Last week, HBO Max announced they were temporarily removing one of their most famous titles, Gone with the Wind, from their new service in the wake of the ongoing Black Lives Matter protests. The removal was never supposed to be permanent, and now, less than a week later, we now have word that it will be returning at an as-yet-to-be-announced date and with a new introduction from black scholar and television host Jacqueline Stewart to provide some much needed context.
First released in 1939, Gone with the Wind has remained one of the most beloved films from Hollywood’s Golden Age, as well as one of its most contested. One reason? Its whitewashed, nostalgic portrayal of the Civil War-era American South, centered around the moneyed white owners of a plantation filled with happy slaves. (Hattie McDaniel became the first black performer to win an Oscar for her turn as house servant Mammy.)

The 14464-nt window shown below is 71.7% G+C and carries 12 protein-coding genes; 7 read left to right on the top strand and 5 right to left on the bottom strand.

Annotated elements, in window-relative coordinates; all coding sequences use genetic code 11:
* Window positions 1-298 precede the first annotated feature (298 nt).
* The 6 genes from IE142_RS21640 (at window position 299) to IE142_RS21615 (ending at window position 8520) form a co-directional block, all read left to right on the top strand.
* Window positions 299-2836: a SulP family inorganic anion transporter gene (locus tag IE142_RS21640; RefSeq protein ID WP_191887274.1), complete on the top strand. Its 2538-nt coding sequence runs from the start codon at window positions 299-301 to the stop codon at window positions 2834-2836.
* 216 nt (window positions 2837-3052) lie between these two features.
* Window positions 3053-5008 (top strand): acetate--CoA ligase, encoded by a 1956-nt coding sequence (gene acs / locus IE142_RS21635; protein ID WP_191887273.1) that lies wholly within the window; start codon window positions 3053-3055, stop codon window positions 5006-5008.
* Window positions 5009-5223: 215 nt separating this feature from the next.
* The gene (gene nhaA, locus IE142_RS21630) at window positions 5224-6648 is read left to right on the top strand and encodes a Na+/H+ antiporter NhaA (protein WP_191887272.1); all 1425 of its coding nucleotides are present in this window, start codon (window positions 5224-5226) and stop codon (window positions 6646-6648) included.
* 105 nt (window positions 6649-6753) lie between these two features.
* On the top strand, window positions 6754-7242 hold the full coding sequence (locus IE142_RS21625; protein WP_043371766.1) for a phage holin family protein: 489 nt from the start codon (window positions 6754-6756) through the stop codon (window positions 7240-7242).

In their statement, HBO Max called the film a “product of its time” that “depicts some of the ethnic and racial prejudices that have, unfortunately, been commonplace in American society.” At the same time, they did not wish to disappear the film, as to do so “would be the same as claiming these prejudices never existed.” Warner Bros., who owns the film and whose wares comprise a chunk of HBO Max’s content, has a history of presenting old, questionable fare, such as racist Looney Tunes cartoons, with a similar note. Meanwhile, Disney+ has no plans of releasing its own similarly racist title, 1946’s Song of the South.